Introducing a new cat to your existing cat family might be the best decision you ever made. It also might result in chaos. If you’ve already decided on a new cat, I’m going to help you decide whether a kitten or adult cat is the best choice. It’s also possible a different type of pet might be a better solution for your existing cat family. We’ll talk about that, too.
Introducing a New Cat to Your Family
Your family will change as you introduce your new cat. It’s important to consider how bonding, finances, and energy levels fit in with your family. Families with small children will experience a different facet of cat care from an older couple without children.
A new cat will bond with your family depending on their experiences. A kitten will take some time to actually bond, but they will not act out in the meantime.
Introducing a new adult cat will take more time. She’ll take longer to bond with you and your family, and may be much more unhappy in the meantime. A senior cat may never bond with a family the way a kitten will, but they will appreciate their new home in the end.
Main deciding factor? Energy level. Cats sleep, on average, 16-20 hours per day. Their awake activities define their maturity.
Kittens up to over a year of age spend most of their awake time playing, also known as “shenanigans.” Kittens also don’t yet know the rules about play, so they play harder and get into more trouble while playing. They have no concept that you sleep at night—so will try to play with you while you sleep.
Mature, adult cats play—but they know the rules about where, when, and how. Senior cats sleep a bit more, and spend most of their awake time relaxing, eating, and using the box. On the flip side, kittens and young adults are fun to play with, and learn quicker. Adults might be a little more short-tempered about playing with people.
Kittens will need to see the veterinarian regularly in their first year, and then yearly after until they are seniors. The upfront costs can be significant, but early chronic health conditions are rare. Kittens will also require spaying and neutering before 6 months.
Adult cats need yearly visits, and occasionally they will need minor treatment, such as teeth cleaning. Senior cats require more frequent veterinary visits, and if your cat develops a chronic condition costs can be expensive. A new cat rescued from an outdoor life or neglect may need significant care as well. Pet health insurance can alleviate many of these costs.
Introducing a New Cat to Your Other Pets
Kittens haven’t experienced much, so they typically can adjust to life with almost any pet. Small pets, birds, and fish may require protection as most kittens will hunt almost anything. However, most cats learn not to hunt other members of the household.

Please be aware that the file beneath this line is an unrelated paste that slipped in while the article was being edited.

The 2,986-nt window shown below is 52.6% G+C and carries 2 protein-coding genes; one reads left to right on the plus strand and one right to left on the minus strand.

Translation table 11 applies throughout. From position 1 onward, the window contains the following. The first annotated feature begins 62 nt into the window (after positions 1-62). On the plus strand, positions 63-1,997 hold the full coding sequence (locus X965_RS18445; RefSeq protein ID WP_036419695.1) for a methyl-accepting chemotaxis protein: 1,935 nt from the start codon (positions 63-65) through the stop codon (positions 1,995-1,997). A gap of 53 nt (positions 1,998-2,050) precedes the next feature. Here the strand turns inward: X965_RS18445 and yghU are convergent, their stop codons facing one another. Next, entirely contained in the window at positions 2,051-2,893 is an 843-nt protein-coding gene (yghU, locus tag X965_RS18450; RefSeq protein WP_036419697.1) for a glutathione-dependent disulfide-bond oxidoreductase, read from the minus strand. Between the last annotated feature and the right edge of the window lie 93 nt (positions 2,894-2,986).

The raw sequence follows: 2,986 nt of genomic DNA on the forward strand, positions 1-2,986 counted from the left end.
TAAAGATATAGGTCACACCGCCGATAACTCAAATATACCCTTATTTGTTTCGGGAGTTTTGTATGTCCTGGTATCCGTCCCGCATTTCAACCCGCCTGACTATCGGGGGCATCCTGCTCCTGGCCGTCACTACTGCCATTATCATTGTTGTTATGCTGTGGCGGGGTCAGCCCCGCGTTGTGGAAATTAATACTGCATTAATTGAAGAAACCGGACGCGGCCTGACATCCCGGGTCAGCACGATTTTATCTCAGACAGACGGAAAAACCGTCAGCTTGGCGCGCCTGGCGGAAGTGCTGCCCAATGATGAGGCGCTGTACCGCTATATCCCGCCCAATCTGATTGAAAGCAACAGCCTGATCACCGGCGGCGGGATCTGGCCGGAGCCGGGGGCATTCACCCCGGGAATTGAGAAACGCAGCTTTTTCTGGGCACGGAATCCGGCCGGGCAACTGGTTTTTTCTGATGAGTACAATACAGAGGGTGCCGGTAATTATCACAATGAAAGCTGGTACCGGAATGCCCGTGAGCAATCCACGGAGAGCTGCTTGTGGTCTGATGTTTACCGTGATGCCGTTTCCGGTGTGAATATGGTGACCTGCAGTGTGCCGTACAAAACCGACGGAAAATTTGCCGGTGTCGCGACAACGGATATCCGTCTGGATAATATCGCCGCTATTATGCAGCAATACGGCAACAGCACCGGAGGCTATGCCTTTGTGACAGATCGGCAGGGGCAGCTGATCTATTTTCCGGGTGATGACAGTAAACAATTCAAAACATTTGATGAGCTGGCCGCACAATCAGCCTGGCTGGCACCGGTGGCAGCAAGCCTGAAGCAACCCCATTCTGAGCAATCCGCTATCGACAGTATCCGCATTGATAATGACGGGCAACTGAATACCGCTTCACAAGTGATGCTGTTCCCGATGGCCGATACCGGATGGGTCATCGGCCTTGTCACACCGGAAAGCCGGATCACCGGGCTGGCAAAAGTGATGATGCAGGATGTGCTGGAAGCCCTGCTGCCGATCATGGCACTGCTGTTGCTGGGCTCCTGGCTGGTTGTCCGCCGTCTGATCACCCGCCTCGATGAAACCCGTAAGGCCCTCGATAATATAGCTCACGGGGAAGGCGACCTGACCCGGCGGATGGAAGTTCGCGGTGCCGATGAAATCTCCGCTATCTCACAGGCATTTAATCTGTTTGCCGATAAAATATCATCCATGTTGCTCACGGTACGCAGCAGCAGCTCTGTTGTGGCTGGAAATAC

Adult cats can also learn to leave other pets alone, but if they’ve successfully hunted in the past they may not learn and the guinea pig may be in constant danger.
If your house already contains adult cats, a kitten may fit in better with the crowd. Just like with people, cats can develop personality conflicts. Some cats get along well with any other cat, other cats get along only with members of the opposite gender, or fear other cats, or even cannot live with another cat. Generally, outgoing and assertive cats get along better with kittens as the kitten will back down.
Fearful cats tend to feel bullied by kittens that lack boundaries and prefer another calm housemate. Cats are a social species, so most cats prefer a cat friend.
Introducing a New Cat to Dogs
Most dogs can learn to get along with cats, if the cats learn not to run. Many dogs adore cats and love having new friends. Most dogs can successfully live with cats and have a good relationship. Kittens will learn to get along with anyone. Evaluate adult cats before adding them to your family. Many adult cats have been attacked by or strongly fear dogs. In most cat-dog relationships, the cat will rule the dog and the dog will occasionally tease the cat.
However, some breeds of dogs have very high prey drives and cannot be left alone with a new cat. Breeds that are bred for chasing, like sighthounds and terriers, often exhibit these prey drives and suddenly turn on cats. These breeds should be crated when unsupervised, or the cat locked away, for the cat’s safety.
Time in your life
As with many things in life, there are no guarantees on the lifespan of a family pet. However, cats can live up to 20 years with good health and good care, so assume a kitten will live at least 15 years.
Adult cats potentially have fewer years with your family, as many adult cats available for adoption suffer neglect and abuse. However, by adopting an new cat with fewer years, you may provide more animals with a better quality of life. That said, it’s important to think about the emotions of your family. Small children may find death difficult, or may remember that they were able to help an old friend.
The choice is yours. No matter whether you choose a kitten, adult, or senior, you will provide a pet a wonderful experience at life. My senior rescue thoroughly enjoyed her final 18 months as a couch ornament (and bed ornament, and windowsill ornament), and while it hurt to lose her, I know that her last months were her best. Her housemate, a cat that I’d owned since she was 6 weeks old, had never experienced hardship, and was equally delightful.
- Taking Care of a Kitten: The Master Kitten Raising Guide
- Seven Reasons Your Cat Won’t Use the Litterbox
- How to Stop Your Cat From Scratching Furniture
- How to Train a Cat to Do What You Want